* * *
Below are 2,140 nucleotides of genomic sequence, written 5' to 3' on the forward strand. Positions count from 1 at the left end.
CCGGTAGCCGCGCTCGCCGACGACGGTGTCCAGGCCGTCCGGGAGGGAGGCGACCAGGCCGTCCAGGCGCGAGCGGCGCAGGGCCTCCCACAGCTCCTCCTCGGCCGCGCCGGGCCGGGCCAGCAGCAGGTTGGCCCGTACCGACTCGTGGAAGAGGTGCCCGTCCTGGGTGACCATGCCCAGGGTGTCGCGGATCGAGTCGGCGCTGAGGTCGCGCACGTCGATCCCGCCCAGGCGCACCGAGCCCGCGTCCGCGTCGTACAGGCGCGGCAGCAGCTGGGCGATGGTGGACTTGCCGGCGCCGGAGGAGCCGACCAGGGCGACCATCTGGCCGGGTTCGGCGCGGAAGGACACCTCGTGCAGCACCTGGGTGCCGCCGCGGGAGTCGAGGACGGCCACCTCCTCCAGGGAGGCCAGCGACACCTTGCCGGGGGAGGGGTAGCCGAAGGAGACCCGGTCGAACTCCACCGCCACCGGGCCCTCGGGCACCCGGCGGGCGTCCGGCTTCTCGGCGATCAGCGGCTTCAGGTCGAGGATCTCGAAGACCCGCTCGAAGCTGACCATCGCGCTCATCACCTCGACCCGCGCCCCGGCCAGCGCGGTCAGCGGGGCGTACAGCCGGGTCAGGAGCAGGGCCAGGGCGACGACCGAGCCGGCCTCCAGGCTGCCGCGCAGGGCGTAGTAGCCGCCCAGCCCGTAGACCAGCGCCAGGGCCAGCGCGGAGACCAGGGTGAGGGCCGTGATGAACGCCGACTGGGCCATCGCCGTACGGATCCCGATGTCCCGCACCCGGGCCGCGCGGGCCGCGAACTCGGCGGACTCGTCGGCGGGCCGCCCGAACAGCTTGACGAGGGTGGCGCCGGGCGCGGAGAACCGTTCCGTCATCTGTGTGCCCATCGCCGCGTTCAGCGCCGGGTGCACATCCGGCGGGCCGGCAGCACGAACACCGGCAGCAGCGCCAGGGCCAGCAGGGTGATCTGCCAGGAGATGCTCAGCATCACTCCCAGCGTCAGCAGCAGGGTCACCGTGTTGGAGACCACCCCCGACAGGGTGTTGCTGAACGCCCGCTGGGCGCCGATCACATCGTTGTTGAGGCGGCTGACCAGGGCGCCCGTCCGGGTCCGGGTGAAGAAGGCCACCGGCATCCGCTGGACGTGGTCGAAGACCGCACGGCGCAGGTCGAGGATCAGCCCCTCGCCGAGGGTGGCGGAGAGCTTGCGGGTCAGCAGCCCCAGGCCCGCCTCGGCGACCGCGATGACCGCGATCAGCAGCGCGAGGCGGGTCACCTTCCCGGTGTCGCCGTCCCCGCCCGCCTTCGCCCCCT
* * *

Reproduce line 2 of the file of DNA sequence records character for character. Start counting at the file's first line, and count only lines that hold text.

CCGGTAGCCGCGCTCGCCGACGACGGTGTCCAGGCCGTCCGGGAGGGAGGCGACCAGGCCGTCCAGGCGCGAGCGGCGCAGGGCCTCCCACAGCTCCTCCTCGGCCGCGCCGGGCCGGGCCAGCAGCAGGTTGGCCCGTACCGACTCGTGGAAGAGGTGCCCGTCCTGGGTGACCATGCCCAGGGTGTCGCGGATCGAGTCGGCGCTGAGGTCGCGCACGTCGATCCCGCCCAGGCGCACCGAGCCCGCGTCCGCGTCGTACAGGCGCGGCAGCAGCTGGGCGATGGTGGACTTGCCGGCGCCGGAGGAGCCGACCAGGGCGACCATCTGGCCGGGTTCGGCGCGGAAGGACACCTCGTGCAGCACCTGGGTGCCGCCGCGGGAGTCGAGGACGGCCACCTCCTCCAGGGAGGCCAGCGACACCTTGCCGGGGGAGGGGTAGCCGAAGGAGACCCGGTCGAACTCCACCGCCACCGGGCCCTCGGGCACCCGGCGGGCGTCCGGCTTCTCGGCGATCAGCGGCTTCAGGTCGAGGATCTCGAAGACCCGCTCGAAGCTGACCATCGCGCTCATCACCTCGACCCGCGCCCCGGCCAGCGCGGTCAGCGGGGCGTACAGCCGGGTCAGGAGCAGGGCCAGGGCGACGACCGAGCCGGCCTCCAGGCTGCCGCGCAGGGCGTAGTAGCCGCCCAGCCCGTAGACCAGCGCCAGGGCCAGCGCGGAGACCAGGGTGAGGGCCGTGATGAACGCCGACTGGGCCATCGCCGTACGGATCCCGATGTCCCGCACCCGGGCCGCGCGGGCCGCGAACTCGGCGGACTCGTCGGCGGGCCGCCCGAACAGCTTGACGAGGGTGGCGCCGGGCGCGGAGAACCGTTCCGTCATCTGTGTGCCCATCGCCGCGTTCAGCGCCGGGTGCACATCCGGCGGGCCGGCAGCACGAACACCGGCAGCAGCGCCAGGGCCAGCAGGGTGATCTGCCAGGAGATGCTCAGCATCACTCCCAGCGTCAGCAGCAGGGTCACCGTGTTGGAGACCACCCCCGACAGGGTGTTGCTGAACGCCCGCTGGGCGCCGATCACATCGTTGTTGAGGCGGCTGACCAGGGCGCCCGTCCGGGTCCGGGTGAAGAAGGCCACCGGCATCCGCTGGACGTGGTCGAAGACCGCACGGCGCAGGTCGAGGATCAGCCCCTCGCCGAGGGTGGCGGAGAGCTTGCGGGTCAGCAGCCCCAGGCCCGCCTCGGCGACCGCGATGACCGCGATCAGCAGCGCGAGGCGGGTCACCTTCCCGGTGTCGCCGTCCCCGCCCGCCTTCGCCCCCT